If advertising keeps me from paying for Web content, fine. Just don't throw it in my face.
That seems to be the prevailing attitude of Internet users today, judging from the latest study of online usage released last week by Arbitron and Edison Media Research. The findings suggest placing messages before or during streaming media may be an effective communications option in $6 billion-plus online ad market.
Based on data from "Internet and Multimedia 11: New Media Enters," a phone survey of 2,000 Americans conducted in July, some 50 million Americans used Internet audio or video within the month leading up to the study. A solid majority of respondents—61 percent who tune to Internet audio and 59 percent who watch Internet video—prefer free-programming models supported by ads over subscription and other models.
"New technologies such as satellite radio, PVRs and DVDs have become part of mainstream consumer habits," noted Larry Rosin, Edison Media's president. "And those habits will determine the patterns of advertising that they will respond to."
However, the survey reveals a continuing frustration with many forms of online ads: One-quarter of respondents who have Internet access at home said they use software to block certain forms of Web ads. Pop-ups were singled out as particularly intrusive and annoying. Consumers have been conditioned by nearly two decades of VCRs and the mainstreaming of personal computers and cell phones to demand that their media be flexible and instantly responsive to their needs, said Bill Rose, vp and general manager of Arbitron Internet Broadcast Services.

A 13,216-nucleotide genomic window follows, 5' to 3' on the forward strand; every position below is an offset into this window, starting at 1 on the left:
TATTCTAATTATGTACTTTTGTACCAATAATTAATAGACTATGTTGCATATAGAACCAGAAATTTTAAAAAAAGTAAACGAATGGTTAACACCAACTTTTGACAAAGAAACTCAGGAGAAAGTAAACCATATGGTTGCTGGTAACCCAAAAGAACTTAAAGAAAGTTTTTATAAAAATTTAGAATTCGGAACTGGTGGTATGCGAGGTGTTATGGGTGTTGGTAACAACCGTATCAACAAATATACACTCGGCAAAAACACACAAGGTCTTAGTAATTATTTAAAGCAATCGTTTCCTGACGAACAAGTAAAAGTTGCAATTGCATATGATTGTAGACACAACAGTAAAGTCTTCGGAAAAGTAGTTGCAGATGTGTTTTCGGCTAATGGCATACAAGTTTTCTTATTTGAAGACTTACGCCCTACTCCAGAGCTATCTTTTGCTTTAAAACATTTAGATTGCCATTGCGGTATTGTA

The aversion to pop-ups presents an opportunity for Internet broadcasting, Rosin said. "For sites offering streaming content, a commercial is not as intrusive, since people are used to it from watching TV," Rose added.
With banner ads' click-through rate continuing to decline—just 12 percent of respondents said they clicked on one in the previous month, compared with 30 percent in a similar study in 2000—the growth of broadband, which makes streaming media more accessible, could be online advertising's saving grace.
"In the cases of media such as TV, there is a tacit quid pro quo that consumers have accepted: 20 minutes of ads for 40 minutes of content," said Greg Stuart, president and CEO of the New York-based Interactive Advertising Bureau. "That model holds a lot of promise for online advertising."
Mike Bologna, manager of emerging media for WPP Group's Mediaedge:cia, pointed to TiVo as an example of innovative thinking in another challenging ad environment, the PVR. "Through its opt-in Showcase feature, TiVo has found a way to make advertising relevant to its users, and as more Internet sites employ streaming media, they'll be able to do the same," he said.